by Susan Pomeroy
[This is a piece of pure fiction begun
in August, long before the fires that recently ravaged Southern
California. Although Daykeeper hasn't featured fiction before,
given our global and environmental concerns, it seems appropriate
to run this piece now. The story is written in installments,
which we'll publish regularly. If you missed Part 1, you can
find it here.]
In the California of my childhood, October was a golden
month. The grassy hills, mellowed into a
deep tan, were burnished with a flaxen glow. Days were
shorter than in summer, and more poignant. I remember cool
mornings sluiced with pale gray fog. Bright golden days. Evenings,
when the fog, now amethyst and peach in the glow of the setting
sun, flowed back again over the western ridges from the sea.
October was different. It was the year I realized that the California
of my childhood would never return. The days were shorter, but
not cooler. The golden hills hadn't been washed with an artist's
careful brush—instead, some had burned black, and others were
a dark, tattered brown, with spikes of dry grasses a worn and
patchy stubble over gray-brown dust.
Our town didn't look much better. No lawns or ornamental
plants survived; that was nothing new. We'd been on summer water
rationing for years. What was new was the grayish film of dust
and ash that covered everything, the lack of traffic on the roads
and highways, and the barely veiled panic in people's eyes.
The 15th was a Wednesday. The power was on that morning.
The kids were in school; Josh was at the firehouse, on shift.
My friend Judy and I sat in our den, watching CNN.
"Northern California evacuation ordered..." It wasn't a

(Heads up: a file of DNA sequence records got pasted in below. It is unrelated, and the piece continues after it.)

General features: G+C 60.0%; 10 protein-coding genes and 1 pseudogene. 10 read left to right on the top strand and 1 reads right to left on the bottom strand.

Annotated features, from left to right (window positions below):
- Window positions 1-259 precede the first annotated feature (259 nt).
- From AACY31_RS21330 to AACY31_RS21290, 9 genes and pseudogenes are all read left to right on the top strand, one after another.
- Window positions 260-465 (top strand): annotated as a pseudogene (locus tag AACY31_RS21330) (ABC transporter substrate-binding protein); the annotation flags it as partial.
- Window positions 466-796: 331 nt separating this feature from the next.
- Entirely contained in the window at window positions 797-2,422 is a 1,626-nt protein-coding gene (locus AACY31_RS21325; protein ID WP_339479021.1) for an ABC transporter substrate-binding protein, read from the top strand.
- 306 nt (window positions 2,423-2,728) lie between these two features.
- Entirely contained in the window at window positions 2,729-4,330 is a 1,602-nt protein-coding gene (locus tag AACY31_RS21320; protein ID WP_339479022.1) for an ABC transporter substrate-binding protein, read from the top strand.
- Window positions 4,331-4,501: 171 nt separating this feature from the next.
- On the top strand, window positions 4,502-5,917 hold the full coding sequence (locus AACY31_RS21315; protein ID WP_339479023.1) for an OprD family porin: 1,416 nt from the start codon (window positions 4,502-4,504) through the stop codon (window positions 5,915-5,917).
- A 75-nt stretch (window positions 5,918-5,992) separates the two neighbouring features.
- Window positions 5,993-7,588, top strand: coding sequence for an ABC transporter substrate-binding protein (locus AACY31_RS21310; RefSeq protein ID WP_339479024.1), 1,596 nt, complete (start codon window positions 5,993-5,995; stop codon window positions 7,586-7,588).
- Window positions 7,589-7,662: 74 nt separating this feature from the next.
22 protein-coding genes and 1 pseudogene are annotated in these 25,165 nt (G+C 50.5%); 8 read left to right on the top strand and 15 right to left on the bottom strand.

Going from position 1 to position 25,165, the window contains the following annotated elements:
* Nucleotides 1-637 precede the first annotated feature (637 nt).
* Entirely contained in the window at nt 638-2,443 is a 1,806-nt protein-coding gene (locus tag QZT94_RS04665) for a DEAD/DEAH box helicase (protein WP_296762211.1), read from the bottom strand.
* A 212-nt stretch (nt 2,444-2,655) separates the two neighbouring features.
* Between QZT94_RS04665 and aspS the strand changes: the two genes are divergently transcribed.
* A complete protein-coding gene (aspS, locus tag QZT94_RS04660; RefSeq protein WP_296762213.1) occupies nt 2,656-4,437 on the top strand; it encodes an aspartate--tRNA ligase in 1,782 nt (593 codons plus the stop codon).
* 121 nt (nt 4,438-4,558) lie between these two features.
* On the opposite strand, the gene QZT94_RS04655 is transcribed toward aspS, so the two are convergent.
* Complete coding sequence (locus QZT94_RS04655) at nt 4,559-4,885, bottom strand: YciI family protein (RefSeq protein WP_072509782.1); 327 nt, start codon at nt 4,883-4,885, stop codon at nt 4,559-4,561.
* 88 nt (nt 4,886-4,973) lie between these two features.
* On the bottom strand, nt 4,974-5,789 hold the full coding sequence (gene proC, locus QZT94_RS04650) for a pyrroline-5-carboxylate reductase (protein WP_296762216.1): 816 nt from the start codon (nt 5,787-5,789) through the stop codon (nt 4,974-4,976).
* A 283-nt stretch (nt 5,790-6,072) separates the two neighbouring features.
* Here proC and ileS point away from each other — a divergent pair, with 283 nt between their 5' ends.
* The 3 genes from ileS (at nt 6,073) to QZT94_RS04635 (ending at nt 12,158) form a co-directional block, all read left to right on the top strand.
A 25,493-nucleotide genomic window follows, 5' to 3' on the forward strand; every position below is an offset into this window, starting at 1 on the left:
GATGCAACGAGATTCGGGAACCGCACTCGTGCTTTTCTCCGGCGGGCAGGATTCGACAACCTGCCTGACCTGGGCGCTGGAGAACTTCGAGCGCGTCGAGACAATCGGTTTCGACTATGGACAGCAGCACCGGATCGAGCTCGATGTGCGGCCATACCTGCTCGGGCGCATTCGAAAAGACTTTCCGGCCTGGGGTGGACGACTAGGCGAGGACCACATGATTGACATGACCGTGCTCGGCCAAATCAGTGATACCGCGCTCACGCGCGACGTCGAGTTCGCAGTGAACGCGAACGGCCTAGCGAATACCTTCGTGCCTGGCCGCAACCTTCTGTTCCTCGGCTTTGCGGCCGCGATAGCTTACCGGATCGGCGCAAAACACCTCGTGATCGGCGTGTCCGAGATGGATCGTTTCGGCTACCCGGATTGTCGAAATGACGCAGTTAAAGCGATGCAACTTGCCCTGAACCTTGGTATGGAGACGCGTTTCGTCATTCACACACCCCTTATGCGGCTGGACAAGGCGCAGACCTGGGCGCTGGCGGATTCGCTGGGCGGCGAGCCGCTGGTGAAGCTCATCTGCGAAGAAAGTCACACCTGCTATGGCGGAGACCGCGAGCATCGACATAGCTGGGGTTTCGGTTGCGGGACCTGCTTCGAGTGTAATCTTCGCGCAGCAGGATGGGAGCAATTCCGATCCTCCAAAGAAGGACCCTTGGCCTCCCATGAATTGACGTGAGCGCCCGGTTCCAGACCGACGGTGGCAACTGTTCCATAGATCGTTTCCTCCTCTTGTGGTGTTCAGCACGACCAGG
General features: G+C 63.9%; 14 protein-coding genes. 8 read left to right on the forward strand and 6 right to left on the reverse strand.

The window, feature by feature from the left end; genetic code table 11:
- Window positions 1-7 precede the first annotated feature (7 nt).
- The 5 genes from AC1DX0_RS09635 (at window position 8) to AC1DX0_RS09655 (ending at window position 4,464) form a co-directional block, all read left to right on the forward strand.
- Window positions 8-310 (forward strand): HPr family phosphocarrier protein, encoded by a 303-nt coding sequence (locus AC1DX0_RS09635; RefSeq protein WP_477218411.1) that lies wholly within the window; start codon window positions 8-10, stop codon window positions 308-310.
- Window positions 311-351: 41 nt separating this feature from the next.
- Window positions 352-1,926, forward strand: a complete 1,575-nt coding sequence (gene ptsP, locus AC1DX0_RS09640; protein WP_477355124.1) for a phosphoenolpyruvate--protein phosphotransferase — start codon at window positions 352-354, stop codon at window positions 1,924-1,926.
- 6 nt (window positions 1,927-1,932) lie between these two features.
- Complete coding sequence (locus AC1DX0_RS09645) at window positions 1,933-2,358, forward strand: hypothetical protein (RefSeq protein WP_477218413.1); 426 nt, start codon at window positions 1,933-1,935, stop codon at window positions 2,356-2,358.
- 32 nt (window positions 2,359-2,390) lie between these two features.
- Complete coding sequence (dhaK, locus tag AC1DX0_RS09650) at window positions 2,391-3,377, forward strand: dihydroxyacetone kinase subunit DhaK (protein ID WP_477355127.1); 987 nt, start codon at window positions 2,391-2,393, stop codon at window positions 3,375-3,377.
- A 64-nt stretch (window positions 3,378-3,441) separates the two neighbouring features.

voice, just a crawling announcement at the bottom of the screen
that neither one of us had seen completely. We looked at each
other, looked back at the screen. But nothing more appeared.
No more words. No one saying anything about it.
At the same moment my phone rang, and Judy's cell buzzed.
I picked up the phone, and heard the distant blare of a loudspeaker
outside as I raised the handset to my ear.The voice in my ear
was Joshua's, urgent and low.
"Get to the school and pick up the kids. Pick up the kids,
Sarah, right now. If they
stop you, tell them you're going to pick up your mother across
town. Make something up. Sarah, right now, get in the car and
go get the kids. Don't say anything to anyone, not even Raymie.
I'll call you back. I have to go."
How can I describe my feelings in a moment like that? One
minute, Judy and I were sipping tea and sitting on the couch
watching TV. We were worried, stressed—but all the outlines of
our normal lives were still in place. Blurred, perhaps, but still
there. We had our homes, husbands, kids. Our jobs, our cars.
Stores had food on their shelves and we had cash to pay for it.
Sure, we were hot all the time, and our floors and bodies and
furniture were dusty with grit and ash. We were worried about
water, and about winter, if there even was going to be one, and
about people dying in the heat. Our power was like as not to
be off, not on—"like a Third World country," Judy had said, and
we'd both laughed, seeing challenge, not tragedy.
Now, with Joshua's terse instructions still ringing
in my ears, I could see out the front window a cavalcade of cop
cars with flashers blaring red and blue on the highway across
the valley. My body felt suddenly frozen. Shaking, and frozen.
"I've got to go," said Judy. "That was Mike. He says they're
making everyone evacuate, right now, today."
To be continued...